When scheduling out this season and training races and such for IMMOO, I did have trouble figuring out what to do, what would be the best path, AND what would excite me. I'm not gonna lie... the thought of returning to Kansas didn't really excite me. BUT, when Kansas 70.3 sold their rights to Legend and then added the option of doing a 100, a new distance did excite me!
2 mile swim + 80 mile bike + 18 mile run = 100... YIKES!, I mean YAY!
We arrived in Kansas on Friday night and the first thing I thought was, "OMG... I can't breathe!" That's right, humidity was at it's finest and I had been away from it for way too long. We checked in to the race on Saturday and it was HOT! but again, I signed up for this, right?
Race morning hit and a 4:30 a.m. wake-up call for the kids (their first). You want to know that magic word to get kids moving at that time?
Got into transition, got set up, and I felt like I had everything covered. There wasn't too much time before the race to get nervous, and I was racked by Matt and Molly, so it was good to see familiar faces. And it was off to the start.
|Trying to get in for a warm-up swim... No dice. Too late. Had to get right back out.|
|Me and Molly at the start. Man it was good to have her there!|
|Off we go!|
|Coming out at the 1/2 way mark before heading in again for lap #2.|
|Coming out of the swim on time target - yay!|
|Coming through transition|
|Hunter (left) riding with me out of transition for the first ten feet.|
The first thing that threw me was my back started cramping up right away. I am not sure why or what happened, but it was something that wouldn't go away through the whole ride. I had never had that happen before, so I didn't really know what to do about it, so I just kept riding through the pain. On some of the smaller hills I would stand up on my bike and power over them trying to loosen up my back. It helped a bit, but not much. As the ride got longer (we WERE doing 80 miles after all), I did stop and stretch my back and hips twice. I knew that would add to my time, but it was either that or give up and giving up... well, THAT wasn't an option.
Overall, the ride was hilly and windy and I was going slower than anticipated, but I kept a positive attitude because (1) the course conditions were harder than anticipated and (2) nobody was passing me. Usually, if I am bonking or slowing down, there are people passing me and that wasn't happening so all I could think was "yay me!"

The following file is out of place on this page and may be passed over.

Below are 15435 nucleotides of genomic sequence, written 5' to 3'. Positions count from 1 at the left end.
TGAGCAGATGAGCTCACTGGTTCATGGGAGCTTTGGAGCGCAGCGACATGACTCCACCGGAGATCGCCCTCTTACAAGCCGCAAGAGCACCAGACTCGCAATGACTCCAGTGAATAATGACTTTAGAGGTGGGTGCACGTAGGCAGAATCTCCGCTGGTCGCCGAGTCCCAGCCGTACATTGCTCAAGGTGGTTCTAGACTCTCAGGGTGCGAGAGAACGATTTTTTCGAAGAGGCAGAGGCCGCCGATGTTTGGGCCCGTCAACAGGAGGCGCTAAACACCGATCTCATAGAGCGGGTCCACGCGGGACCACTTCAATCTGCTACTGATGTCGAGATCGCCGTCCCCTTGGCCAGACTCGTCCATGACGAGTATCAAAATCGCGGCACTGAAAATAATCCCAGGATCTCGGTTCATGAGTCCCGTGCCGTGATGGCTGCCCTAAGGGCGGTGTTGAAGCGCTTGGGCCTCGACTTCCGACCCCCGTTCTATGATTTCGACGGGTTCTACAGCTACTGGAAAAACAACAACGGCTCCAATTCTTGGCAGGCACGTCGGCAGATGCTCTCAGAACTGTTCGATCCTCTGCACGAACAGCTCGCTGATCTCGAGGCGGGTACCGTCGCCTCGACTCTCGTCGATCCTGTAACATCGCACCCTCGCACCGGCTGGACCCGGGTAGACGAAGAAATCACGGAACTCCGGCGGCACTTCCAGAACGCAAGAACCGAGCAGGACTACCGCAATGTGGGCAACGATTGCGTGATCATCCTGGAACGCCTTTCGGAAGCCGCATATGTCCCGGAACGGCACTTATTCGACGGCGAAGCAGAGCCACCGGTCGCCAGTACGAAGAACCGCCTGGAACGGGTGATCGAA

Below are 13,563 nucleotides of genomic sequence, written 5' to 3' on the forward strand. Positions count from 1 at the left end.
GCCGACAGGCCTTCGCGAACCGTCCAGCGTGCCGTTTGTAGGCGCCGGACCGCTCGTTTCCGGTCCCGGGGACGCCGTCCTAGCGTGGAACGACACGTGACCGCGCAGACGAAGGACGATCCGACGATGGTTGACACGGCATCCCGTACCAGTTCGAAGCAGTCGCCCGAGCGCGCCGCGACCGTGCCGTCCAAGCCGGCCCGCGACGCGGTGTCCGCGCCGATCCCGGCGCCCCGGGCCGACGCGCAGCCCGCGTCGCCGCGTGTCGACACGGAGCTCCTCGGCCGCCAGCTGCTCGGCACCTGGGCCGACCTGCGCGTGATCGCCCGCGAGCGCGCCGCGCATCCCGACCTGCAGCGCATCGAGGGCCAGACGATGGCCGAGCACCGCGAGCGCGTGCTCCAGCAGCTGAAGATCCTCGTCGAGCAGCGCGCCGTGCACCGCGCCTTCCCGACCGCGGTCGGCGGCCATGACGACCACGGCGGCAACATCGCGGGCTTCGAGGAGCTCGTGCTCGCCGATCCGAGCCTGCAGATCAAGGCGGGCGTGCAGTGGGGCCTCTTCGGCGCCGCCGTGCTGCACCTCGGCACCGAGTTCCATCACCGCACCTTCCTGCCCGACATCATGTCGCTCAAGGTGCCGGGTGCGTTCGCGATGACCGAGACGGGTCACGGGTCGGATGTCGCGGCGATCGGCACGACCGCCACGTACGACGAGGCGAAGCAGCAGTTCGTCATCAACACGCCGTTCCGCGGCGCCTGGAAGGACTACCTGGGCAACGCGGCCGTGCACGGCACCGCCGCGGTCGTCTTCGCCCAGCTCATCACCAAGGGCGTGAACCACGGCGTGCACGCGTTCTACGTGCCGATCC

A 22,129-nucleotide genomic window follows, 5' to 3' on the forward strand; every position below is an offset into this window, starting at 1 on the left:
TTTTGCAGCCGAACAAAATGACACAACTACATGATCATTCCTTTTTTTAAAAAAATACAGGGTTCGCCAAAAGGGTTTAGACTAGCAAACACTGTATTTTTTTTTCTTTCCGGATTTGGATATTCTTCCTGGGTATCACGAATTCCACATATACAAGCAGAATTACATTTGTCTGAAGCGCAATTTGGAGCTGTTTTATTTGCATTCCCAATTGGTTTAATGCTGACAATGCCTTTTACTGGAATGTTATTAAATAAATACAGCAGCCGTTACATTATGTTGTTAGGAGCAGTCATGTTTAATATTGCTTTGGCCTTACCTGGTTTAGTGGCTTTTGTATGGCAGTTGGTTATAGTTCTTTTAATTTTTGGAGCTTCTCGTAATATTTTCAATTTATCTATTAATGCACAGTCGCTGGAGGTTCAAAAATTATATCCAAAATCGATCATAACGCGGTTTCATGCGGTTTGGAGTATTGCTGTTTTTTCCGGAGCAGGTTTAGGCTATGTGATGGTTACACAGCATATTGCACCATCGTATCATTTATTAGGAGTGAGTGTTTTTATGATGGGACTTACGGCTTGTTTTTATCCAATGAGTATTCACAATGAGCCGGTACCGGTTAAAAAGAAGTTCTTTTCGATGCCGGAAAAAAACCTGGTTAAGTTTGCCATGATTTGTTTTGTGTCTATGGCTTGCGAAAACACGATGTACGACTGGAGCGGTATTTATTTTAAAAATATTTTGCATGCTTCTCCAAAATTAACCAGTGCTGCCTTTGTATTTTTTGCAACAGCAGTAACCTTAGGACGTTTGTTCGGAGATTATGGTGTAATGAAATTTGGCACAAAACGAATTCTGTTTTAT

|Ross and kids were there as I entered back into the park!|
The run is essentially 3 6-mile loops, so I thought it best to break it down mentally by loop. From transition, you had a short out and back in the woods (shade!) and then up a looooong hard hill - that we would have to run 3 times that day, oy! Once up the hill, you hit a campground where you run the majority of the 6-mile loop. Entering the campground was Pete with a tent and the majority of people I knew at the race (Michelle, Bill, Andrew, Kim, Mike and more!) who had done different distances and already finished racing. Having them there was motivation enough to run into the campground. Then around the campground were plenty of campers there to cheer everyone on - many with sprinklers and hoses, for which I was forever grateful for! (About halfway through, the campsite, an aid station was within Pete's tent's eyesight and there I would hear cheers, too! Boy, tri-friends know the right level of embarrassment/encouragement to keep you going. Thanks, guys!)
Ross and the kids found me about 1/2 way through my first loop and would ride ahead, stop and wait for me to catch up for bits and pieces of the course. This helped and it was fun to have someone to run "to."
|You can see Hunter behind me and Linc ahead of me in this pict.|
I ain't gonna lie, it was a lot of run, run, run, walk, walk, walk, run, run, run, but it was all I had in me to keep going. And keep going I did. It was at an aid station in the campground where my watched had clicked over to 16 miles and I thought 2 MORE MILES (it seemed like a loooong way), but then I thought "hey! I am 98% done, I can do this!"
And do this, I did. When it came time to finish... I was more than ready!
|"Official" finish line photo|
This day was LONG, HOT, and HARD, but I am so glad I did it. By no means, was this race a fast race, but it was just what I needed for a fantastic training day. Since the end goal is a great day at Ironman Wisconsin, this race prepared me for it physically and mentally. If I get a hot and humid day in Wisconsin, I'm ready. A windy day? I've done that. If it happens to be nice weather, I will be able to think to myself, "I've done this in worse." So, Kansas, thank you for giving me your worst -- I beat it!
And, while it was Kansas, there was one thing Legend promised (and delivered) that made it worth traveling for:
|World's largest race medal!|
- Special thank you as always to my friends and family, for which I couldn't do this without. It was a pleasure racing with everyone on the course, to Matt for coaching me, to Pete for bringing the tent and being on the course for both me and my family. Ross was SUPERMAN this trip, not only did the conditions test me, but they tested him, the kid's patience, moods, and just about everything else. He pulled through and went above and beyond, even retrieving all of my gear (including bike) from transition and toting it all 1 mile uphill to the finish line, where I was recovering...not to mention making that drive with me. And to everyone who listened to me in the weeks leading up... you know who you are. It takes a village people and I am so lucky and proud to have you in my village. I hope I am part of yours. :)